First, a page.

SOURCE: Cubic Corporation

July 19, 2007 07:00 ET

Cubic Provides Unprecedented Training Capabilities for the Joint Combined Training Capability (JCTC)

Initiative Linked U.S. and Australian Virtual, Computer-Based and Live Combat Training Systems for the First Time

SAN DIEGO, CA--(Marketwire - July 19, 2007) - Cubic Defense Applications, a defense unit of Cubic Corporation (AMEX: CUB), delivered breakthrough technology and capabilities for joint military training during the biennial Talisman Sabre exercise in Australia. Cubic is a worldwide provider of combat training systems.

Cubic developed technology and expanded capabilities as part of the Joint Combined Training Capability (JCTC) effort, a cutting-edge initiative aimed at networking the two allies' virtual, computer-based training systems and live combat training systems for better situational awareness, feedback and objective performance measurement. The JCTC was officially recognized by Australia's Minister for Defence, the U.S. Pacific Command and U.S. Joint Forces Command during Talisman Sabre 07 at Shoalwater Bay Training Area in June.

Cubic's challenge for the JCTC portion of Talisman Sabre was to ensure the different live training systems could communicate with each other, even though the individual systems were custom-designed for each country and not designed to share information, and with virtual and computer-based systems located in Australia and in the United States.

Lt. Gen. David Hurley, Chief of the Capability Development Group for the Australian Defence Force, said Cubic did an excellent job in integrating training systems for the JCTC event.

"We are making a considerable investment in being a networked Defence force, and our ability to interoperate with the U.S. is going to be improved and measured through this system," General Hurley remarked. "The JCTC was a proof of concept, and Cubic has played a fundamental part in its success."

    Some of the groundbreaking capabilities Cubic provided for JCTC included:
--  Air-ground weapons effects simulation: The ability for an F/A-18
    aircraft equipped with Air Combat Maneuvering Instrumentation (ACMI) to
    drop a virtual bomb on live instrumented soldiers or vehicles, with real-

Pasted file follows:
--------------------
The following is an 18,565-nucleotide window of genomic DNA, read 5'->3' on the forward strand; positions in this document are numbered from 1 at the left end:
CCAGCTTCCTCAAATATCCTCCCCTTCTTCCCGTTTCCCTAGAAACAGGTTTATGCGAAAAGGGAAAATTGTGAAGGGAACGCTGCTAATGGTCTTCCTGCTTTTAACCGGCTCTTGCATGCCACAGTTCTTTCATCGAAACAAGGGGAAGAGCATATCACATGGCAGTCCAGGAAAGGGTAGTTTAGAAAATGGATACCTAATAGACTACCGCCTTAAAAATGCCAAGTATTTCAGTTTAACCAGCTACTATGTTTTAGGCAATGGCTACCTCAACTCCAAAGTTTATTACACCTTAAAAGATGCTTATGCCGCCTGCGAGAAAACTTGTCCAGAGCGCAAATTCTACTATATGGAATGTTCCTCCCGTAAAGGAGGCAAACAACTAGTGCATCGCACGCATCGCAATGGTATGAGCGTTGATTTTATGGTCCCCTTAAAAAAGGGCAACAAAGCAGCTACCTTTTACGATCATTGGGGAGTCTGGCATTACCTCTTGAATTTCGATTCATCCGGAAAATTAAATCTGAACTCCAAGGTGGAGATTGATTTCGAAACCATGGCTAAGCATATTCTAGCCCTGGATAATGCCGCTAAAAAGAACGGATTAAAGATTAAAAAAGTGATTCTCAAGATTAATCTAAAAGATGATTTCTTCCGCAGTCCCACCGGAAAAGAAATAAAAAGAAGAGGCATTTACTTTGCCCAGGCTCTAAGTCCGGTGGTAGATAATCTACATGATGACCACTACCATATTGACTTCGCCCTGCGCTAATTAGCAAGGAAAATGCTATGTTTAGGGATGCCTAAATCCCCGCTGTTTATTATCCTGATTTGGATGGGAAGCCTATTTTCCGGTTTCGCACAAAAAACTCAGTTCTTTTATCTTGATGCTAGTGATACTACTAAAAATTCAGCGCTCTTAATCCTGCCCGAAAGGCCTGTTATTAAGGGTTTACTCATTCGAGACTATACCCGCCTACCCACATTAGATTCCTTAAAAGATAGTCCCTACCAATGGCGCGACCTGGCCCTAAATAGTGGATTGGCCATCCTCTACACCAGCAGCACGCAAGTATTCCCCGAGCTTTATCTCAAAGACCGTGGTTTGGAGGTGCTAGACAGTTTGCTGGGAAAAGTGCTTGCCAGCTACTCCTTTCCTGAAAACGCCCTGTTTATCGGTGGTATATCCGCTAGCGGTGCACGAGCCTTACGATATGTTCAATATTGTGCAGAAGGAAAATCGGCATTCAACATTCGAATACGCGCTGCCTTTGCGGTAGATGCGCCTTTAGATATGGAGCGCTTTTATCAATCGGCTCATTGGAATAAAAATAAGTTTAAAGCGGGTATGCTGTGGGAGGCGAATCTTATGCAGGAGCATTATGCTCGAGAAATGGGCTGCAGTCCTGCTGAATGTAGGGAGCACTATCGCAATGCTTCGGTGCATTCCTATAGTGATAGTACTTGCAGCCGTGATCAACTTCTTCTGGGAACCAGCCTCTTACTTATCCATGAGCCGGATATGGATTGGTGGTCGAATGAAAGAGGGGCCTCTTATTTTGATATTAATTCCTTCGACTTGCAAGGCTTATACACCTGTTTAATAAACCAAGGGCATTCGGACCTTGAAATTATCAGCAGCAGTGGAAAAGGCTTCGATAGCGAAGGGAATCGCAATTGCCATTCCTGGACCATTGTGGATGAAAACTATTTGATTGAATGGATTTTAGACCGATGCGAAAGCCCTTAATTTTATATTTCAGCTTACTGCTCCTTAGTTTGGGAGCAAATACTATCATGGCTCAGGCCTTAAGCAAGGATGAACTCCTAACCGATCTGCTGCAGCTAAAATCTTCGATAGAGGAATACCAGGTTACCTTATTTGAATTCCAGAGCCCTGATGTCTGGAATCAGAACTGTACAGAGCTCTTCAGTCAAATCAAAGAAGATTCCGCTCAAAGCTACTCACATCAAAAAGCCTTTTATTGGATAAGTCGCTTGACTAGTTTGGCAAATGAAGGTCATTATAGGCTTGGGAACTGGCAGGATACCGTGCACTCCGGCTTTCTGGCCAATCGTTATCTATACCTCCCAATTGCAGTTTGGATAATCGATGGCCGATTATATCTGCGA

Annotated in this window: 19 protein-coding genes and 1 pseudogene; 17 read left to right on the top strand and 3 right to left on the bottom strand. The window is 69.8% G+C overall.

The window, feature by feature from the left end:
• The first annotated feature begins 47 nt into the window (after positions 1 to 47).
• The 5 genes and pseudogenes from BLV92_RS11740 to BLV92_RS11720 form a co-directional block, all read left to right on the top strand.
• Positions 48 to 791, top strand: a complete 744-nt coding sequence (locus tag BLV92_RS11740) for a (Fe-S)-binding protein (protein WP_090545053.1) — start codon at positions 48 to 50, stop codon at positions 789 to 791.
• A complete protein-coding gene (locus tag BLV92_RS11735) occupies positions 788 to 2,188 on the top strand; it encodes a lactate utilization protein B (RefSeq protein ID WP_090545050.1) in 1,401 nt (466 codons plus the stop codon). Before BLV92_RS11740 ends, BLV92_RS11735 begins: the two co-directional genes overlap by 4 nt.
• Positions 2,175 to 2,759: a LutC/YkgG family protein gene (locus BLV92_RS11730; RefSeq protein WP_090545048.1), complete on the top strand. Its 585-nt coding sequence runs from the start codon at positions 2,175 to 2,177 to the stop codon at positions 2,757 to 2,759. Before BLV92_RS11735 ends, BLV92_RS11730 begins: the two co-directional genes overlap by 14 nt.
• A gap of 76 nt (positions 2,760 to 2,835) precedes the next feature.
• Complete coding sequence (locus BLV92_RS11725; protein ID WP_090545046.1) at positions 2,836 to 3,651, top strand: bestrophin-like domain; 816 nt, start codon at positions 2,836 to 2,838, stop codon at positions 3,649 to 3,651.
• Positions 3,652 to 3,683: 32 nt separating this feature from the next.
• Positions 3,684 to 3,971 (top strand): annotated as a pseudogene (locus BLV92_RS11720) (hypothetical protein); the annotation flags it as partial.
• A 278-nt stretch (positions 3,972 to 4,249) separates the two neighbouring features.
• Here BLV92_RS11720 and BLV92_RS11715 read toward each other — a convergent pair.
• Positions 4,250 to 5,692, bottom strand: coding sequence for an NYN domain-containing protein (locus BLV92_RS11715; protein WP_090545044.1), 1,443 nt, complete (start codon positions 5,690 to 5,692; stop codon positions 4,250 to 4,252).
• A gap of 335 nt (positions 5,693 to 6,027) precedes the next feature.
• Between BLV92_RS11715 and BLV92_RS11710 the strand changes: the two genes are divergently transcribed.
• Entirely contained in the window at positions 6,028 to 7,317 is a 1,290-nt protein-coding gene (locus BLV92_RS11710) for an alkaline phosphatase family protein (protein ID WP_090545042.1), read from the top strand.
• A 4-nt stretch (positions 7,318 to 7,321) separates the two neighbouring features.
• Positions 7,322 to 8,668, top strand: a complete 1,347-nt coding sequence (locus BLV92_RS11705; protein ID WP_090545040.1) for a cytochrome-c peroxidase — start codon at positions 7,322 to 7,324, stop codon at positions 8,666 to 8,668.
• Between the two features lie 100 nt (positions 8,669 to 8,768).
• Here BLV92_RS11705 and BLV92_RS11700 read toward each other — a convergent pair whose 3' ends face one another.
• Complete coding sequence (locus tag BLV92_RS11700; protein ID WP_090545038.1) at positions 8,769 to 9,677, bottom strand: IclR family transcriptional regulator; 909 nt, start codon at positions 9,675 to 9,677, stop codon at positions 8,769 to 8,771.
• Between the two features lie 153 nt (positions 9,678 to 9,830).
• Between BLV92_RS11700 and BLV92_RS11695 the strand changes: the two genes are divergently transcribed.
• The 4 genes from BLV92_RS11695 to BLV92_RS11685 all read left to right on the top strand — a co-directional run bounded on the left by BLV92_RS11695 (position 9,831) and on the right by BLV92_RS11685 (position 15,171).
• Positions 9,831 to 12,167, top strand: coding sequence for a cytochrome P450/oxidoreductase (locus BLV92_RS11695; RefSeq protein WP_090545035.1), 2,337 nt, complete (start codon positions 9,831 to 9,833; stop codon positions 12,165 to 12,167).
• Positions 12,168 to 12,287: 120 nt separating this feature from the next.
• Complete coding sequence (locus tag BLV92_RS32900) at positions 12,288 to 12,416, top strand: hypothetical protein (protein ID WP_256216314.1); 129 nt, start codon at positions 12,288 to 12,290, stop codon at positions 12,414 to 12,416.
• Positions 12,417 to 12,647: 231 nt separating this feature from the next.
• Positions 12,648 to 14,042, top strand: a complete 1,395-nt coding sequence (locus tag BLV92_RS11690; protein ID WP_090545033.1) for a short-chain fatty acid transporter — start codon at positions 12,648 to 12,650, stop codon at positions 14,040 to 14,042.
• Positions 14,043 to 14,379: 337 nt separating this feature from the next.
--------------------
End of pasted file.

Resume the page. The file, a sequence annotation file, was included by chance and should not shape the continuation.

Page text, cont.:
time casualty assessment and soldier feedback.
--  Interoperable lasers: The capability for the U.S. and Australia laser-
    based MILES/Tactical Engagement Systems to be interoperable during
--  Indoor tracking capability: Infrared trackers enabled for U.S. and
    Australian training command and control instrumentation systems to monitor
    the location and actions of soldiers wearing player instrumentation as they
    moved throughout the Urban Operations Training Facility (UOTF).
--  Indoor weapons effects: Shoot through walls, blast, smoke and various
    other effects to bring greater realism to training.

Meeting the JCTC's challenging objectives required intimate knowledge of the various training systems involved. Cubic used its expertise in complex system integration and common architectures such as HLA (High Level Architecture), DIS (Distributed Interactive Simulation) and TENA (Test & Training Enabling Architecture), as well as its vast experience in live instrumentation, in the development of the groundbreaking JCTC capabilities.

Key U.S. live systems used during the exercise were Cubic's Initial Homestation Instrumentation Training System (I-HITS) including the MILES laser-engagement system deployed with the U.S. Army, and the Pacific Air Forces (PACAF) ACMI system deployed with U.S. Marine Corps attack squadron VFMA 212. Major Australian systems included the Cubic-developed Land-134 deployable Combat Training Centre with the Tactical Engagement Systems (TES), the Urban Operations Training Facility (UOTF) instrumentation and the newly delivered Royal Australian Air Force ACMI system.

In a press statement, Dr. Brendan Nelson, Australia's Minister for Defence, said the JCTC concept will better prepare joint and combined operations in increasingly complex environments.

U.S. Marine Corps Col. Michael Belcher, commanding officer of the 25th Marine Corps Regiment, based in Massachusetts, agreed. "We need to have that compatibility so we understand what each is doing, to capitalize on the skills of each other, know where our strengths and weaknesses are and solve them," he said.

Cubic Defense Applications (CDA), one of Cubic Corporation's major segments, is a world leader in realistic combat training systems, mission support services and defense electronics. The corporation's other major segment, Cubic Transportation Systems, designs and manufactures automatic fare collection systems for public mass transit authorities. For more information about Cubic, see the company's website at

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